Amazon reportedly obtained a liquor license in San Francisco. This is likely part of the company's slow expansion into the alcohol delivery business. As a whole, alcohol e-commerce has been relatively untapped – and Amazon may be the company that makes a big splash.
Wine company Winc just launched its equity crowdfunding campaign on the Seedinvest platform, in the hopes that it can raise a Series D fund with the help of its fanbase. Winc has raised nearly $50 million from traditional investors. Now, it's turning to everyday people with some extra cash to spare asking them to invest in the growing company too. It's a rare move for the alcohol space, but follows in the footsteps of a few interesting brands.
This past week, Arizona Iced Tea announced plans to launch a partnership with a cannabis company. It follows a few other bigger brands dipping their toes in the cannabis space. While ingredients like THC and CBD are trending culturally, the companies trying to launch these products have an unclear regulatory road ahead.
This week, Microsoft purchased the marketing technology platform PromoteIQ. It's another example of the computing giant trying to both court retailers and compete with Amazon. But can Microsoft level up with the e-commerce giant?
Home insurance startup Hippo just reached unicorn status. Since the very beginning, the company worked with the branding agency Work & Co to help craft and evolve its strategy and products. While many upstart DTC brands sing the praises of bringing all branding in-house, this provides a helpful example of an agency partnership that helped a company be worth more than $1 billion.
Many DTC brands are no longer happy selling just products. Instead, they're expanding into services and platforms. But is this strategy to scale achievable or just empty promises to investors?
Thrive Market positions itself as an alternative to Whole Foods. Indeed, it customer acquisition could be considered the antithesis of Amazon-esque one-off tactics. At a conference, the online grocery marketplace's svp of marketing discussed the slow and steady approach Thrive makes to keep loyal customers.
More retailers are turning to podcasts to get across their brand messaging. The most recent example is Staples, which announced an entire new content platform. The question remains: Are these programs real, or just a passing trend?
The strategy is pretty straightforward: Mark Cross doesn't want other websites like The RealReal or Poshmark eating its lunch, and instead will make it possible for consumers to buy its own previously-owned products using its own proprietary technology. This is part of the company's latest push to expand to more affordable categories, away from its known niche of expensive products.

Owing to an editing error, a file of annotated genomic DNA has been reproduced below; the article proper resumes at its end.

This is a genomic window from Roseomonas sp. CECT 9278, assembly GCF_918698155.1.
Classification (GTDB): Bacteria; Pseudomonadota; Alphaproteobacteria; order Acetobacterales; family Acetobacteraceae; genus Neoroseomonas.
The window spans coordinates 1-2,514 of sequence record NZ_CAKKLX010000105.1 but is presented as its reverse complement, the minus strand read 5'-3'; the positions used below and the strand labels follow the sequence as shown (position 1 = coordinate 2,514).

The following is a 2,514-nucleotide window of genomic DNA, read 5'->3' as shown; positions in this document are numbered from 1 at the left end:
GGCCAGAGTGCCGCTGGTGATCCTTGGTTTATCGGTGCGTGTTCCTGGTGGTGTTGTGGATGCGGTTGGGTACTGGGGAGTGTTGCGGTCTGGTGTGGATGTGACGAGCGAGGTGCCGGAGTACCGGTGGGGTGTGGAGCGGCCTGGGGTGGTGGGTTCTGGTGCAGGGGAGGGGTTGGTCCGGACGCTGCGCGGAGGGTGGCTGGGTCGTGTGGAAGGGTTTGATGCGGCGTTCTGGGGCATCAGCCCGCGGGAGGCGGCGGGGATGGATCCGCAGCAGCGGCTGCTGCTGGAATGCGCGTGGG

Most digitally-native retail brands start small, but as they grow they increasingly need to scale their customer service program. Recent headlines from growing companies like Rent the Runway illustrate the growing need DTCs have for centralized and proactive customer service programs.
Alibaba wants US small-to-medium sized business to use its platform to sell wholesale. It's a clear move to both enter the North American market and compete with Amazon. The question remains: will US companies be interested?
More e-commerce companies are having trouble filling ordered quickly and efficiently. While big retailers try to build out logistics programs to rival Amazon, third-party providers are seeing a growing opportunity to target the high-end direct-to-consumer space.
Hollister is relaunching its lingerie brand Gilly Hicks by opening four new pop-up stores. This is part of the retailer's strategy to reinvigorate business and catch people's attention using small format, more experiential spaces. This strategic shift follows the lead of DTC brands. But can a large ailing retailer ride the same wave?
Members of Nordstrom's loyalty program were recently miffed that they missed out on early access to the retailer's annual sale. While these kinds issues happen for big brands, this example highlights some pain-points Nordstrom – and other big brands – has experience with newly revamped, digitally-focused loyalty clubs.
The Wall Street Journal reported this week that Amazon's Brand Accelerator program includes a clause that grants the company the right to purchase any brand it works with for a set price. Essentially, what this means is that Amazon agrees to provide resources to help a business's sales, but it can – at a moment's notice – decide to purchase the brand and bring the entire operation in-house.
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